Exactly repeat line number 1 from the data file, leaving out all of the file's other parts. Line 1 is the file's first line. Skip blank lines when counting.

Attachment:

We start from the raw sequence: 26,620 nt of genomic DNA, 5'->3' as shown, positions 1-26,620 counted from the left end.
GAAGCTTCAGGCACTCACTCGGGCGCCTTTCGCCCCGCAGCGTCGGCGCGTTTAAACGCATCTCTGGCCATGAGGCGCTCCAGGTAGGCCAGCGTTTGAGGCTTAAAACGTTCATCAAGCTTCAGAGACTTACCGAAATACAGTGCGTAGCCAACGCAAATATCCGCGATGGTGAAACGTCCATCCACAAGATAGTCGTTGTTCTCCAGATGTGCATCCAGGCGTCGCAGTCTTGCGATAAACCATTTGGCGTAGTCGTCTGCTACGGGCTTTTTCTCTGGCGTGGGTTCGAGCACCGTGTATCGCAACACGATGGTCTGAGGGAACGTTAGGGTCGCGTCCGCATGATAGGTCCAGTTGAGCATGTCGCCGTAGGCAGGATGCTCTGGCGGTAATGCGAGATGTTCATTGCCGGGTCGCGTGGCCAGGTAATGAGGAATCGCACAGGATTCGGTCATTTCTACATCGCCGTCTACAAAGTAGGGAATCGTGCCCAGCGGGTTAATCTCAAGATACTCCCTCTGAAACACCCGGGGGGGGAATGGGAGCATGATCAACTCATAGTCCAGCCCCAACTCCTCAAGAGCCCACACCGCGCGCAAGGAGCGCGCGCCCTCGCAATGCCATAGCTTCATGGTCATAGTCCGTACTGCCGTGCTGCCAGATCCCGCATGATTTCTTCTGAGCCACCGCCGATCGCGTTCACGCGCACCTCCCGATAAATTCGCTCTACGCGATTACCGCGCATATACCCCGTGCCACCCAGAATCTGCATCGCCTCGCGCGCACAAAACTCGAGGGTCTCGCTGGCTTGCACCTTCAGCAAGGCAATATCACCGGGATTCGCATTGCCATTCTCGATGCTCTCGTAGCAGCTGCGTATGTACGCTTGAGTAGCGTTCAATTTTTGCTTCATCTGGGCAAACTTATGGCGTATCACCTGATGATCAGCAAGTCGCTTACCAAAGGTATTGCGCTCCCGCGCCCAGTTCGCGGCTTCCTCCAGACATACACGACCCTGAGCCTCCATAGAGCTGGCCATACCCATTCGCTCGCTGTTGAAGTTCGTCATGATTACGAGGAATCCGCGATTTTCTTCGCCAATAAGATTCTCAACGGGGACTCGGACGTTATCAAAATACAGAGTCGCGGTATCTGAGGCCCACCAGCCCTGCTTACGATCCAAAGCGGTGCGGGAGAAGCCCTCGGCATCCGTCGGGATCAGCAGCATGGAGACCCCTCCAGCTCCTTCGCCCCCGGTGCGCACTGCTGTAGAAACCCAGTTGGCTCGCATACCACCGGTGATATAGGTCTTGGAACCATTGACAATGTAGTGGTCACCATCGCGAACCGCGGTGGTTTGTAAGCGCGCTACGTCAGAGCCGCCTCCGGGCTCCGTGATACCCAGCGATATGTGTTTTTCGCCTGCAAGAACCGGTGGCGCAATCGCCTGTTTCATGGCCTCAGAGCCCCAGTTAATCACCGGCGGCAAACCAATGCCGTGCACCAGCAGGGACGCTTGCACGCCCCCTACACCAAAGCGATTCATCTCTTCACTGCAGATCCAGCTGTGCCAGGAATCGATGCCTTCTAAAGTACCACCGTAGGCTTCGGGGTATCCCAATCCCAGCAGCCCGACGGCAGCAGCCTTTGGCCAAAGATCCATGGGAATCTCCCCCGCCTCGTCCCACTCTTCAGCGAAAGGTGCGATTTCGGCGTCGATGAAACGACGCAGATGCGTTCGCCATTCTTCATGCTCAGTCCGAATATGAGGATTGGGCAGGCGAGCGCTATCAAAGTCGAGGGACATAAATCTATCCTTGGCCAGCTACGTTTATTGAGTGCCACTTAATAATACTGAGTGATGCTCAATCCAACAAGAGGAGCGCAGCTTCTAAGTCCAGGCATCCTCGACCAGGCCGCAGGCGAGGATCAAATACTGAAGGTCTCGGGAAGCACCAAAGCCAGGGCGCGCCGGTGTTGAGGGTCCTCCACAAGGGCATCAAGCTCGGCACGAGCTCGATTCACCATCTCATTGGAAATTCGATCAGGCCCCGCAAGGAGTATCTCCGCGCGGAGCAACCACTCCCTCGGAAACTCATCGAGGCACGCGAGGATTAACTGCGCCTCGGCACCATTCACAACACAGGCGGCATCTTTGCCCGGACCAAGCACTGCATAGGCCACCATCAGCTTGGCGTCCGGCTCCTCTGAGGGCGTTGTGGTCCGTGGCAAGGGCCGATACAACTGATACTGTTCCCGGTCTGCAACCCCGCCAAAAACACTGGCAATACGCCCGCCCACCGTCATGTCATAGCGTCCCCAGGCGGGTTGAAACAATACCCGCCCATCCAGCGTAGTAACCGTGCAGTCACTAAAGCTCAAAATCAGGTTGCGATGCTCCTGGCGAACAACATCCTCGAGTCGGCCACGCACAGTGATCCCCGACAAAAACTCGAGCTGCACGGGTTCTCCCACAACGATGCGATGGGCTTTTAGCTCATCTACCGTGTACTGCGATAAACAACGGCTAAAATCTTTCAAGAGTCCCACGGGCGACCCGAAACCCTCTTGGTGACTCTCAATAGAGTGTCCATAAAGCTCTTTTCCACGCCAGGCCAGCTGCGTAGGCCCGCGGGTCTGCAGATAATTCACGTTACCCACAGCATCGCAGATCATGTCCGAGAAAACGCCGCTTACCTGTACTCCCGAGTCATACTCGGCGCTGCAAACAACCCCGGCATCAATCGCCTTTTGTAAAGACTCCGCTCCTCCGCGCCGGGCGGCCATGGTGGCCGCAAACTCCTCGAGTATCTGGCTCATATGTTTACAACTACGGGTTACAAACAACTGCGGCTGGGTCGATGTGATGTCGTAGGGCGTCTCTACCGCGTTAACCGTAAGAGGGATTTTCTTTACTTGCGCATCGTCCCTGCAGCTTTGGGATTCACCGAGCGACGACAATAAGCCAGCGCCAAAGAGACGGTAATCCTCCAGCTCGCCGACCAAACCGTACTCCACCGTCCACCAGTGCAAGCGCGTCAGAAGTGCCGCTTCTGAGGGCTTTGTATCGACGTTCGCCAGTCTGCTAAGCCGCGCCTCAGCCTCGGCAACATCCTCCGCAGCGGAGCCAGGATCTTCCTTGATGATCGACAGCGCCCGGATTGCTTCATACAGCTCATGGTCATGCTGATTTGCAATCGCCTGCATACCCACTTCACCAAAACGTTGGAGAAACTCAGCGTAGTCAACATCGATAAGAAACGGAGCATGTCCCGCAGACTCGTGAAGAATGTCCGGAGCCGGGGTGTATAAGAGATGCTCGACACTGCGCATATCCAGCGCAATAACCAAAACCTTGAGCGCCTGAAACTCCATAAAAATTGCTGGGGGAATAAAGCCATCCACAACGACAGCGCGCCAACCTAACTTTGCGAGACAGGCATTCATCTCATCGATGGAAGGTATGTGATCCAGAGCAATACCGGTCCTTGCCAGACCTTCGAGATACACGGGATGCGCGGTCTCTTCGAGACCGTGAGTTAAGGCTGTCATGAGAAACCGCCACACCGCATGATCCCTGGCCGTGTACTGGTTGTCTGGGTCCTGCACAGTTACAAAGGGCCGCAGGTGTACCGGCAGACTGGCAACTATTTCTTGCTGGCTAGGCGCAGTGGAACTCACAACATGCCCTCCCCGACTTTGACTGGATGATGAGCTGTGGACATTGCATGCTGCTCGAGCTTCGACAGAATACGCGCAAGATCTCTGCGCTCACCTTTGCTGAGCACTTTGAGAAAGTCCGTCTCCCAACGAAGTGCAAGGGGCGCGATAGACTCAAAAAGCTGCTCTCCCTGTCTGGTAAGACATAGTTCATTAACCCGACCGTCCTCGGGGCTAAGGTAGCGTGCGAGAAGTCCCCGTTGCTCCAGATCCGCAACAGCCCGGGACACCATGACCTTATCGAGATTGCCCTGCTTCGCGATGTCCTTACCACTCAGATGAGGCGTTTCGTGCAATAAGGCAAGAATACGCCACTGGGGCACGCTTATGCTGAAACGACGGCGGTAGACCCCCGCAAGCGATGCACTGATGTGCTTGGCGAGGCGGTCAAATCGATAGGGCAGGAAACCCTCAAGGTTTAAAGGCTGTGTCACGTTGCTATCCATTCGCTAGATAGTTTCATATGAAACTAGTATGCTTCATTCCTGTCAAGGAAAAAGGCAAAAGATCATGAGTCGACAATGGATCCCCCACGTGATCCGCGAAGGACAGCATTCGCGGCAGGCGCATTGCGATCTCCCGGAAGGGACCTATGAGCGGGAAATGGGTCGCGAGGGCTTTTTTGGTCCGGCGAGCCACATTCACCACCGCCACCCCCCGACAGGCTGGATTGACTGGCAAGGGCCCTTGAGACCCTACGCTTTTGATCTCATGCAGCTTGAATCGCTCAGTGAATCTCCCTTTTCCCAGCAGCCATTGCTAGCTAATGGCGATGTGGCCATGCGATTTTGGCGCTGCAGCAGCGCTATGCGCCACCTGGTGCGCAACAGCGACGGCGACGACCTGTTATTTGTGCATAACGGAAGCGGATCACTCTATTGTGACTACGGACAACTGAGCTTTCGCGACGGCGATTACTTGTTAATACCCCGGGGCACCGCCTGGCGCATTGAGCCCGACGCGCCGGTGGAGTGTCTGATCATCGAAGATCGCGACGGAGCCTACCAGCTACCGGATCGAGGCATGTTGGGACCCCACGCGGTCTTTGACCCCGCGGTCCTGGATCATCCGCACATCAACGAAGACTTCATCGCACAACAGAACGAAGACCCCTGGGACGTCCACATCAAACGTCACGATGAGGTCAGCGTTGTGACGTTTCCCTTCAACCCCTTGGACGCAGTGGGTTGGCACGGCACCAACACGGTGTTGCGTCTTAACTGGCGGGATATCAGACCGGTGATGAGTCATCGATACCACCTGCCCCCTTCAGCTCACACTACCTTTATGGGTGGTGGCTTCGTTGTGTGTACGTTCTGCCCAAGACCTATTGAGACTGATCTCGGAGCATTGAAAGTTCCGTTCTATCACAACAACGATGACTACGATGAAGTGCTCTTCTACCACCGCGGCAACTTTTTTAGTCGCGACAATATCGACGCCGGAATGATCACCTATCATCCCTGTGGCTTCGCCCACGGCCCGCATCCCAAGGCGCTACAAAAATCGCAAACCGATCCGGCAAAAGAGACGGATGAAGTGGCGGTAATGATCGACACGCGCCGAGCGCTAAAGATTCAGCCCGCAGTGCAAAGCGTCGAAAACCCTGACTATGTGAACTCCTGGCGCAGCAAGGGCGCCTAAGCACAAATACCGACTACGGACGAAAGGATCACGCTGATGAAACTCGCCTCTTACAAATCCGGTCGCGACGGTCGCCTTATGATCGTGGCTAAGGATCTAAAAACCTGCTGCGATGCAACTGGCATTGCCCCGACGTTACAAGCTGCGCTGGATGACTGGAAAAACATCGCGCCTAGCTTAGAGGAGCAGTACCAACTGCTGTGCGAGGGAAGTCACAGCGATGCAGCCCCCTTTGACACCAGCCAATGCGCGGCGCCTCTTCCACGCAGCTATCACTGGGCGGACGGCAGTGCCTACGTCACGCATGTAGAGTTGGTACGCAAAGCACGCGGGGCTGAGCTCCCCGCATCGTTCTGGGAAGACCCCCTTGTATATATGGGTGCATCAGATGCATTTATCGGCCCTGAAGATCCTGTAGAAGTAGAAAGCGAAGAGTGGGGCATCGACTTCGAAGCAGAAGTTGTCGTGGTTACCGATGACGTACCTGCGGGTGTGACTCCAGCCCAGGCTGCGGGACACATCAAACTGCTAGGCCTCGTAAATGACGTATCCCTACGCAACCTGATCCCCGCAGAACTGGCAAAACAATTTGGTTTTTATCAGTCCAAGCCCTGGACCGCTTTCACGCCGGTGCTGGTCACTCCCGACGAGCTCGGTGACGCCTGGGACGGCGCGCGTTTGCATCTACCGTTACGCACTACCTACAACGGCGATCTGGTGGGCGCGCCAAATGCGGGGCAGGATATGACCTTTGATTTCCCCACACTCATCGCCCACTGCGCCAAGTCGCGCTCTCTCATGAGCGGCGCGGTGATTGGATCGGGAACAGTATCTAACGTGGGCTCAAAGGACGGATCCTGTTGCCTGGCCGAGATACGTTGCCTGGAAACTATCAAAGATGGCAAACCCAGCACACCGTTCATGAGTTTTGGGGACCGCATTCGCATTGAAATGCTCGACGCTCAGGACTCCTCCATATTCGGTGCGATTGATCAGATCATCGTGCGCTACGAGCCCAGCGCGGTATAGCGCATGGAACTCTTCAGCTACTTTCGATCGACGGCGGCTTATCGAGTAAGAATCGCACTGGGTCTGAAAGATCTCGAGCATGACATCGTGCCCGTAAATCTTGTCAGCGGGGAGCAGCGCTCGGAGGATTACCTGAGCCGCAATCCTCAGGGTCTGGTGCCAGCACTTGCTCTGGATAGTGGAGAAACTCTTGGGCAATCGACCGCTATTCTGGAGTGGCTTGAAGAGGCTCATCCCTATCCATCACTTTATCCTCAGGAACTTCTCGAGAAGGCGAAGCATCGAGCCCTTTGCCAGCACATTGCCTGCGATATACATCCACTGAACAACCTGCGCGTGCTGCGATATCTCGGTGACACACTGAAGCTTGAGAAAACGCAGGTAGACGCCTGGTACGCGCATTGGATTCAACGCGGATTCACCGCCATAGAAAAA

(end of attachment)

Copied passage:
We start from the raw sequence: 26,620 nt of genomic DNA, 5'->3' as shown, positions 1-26,620 counted from the left end.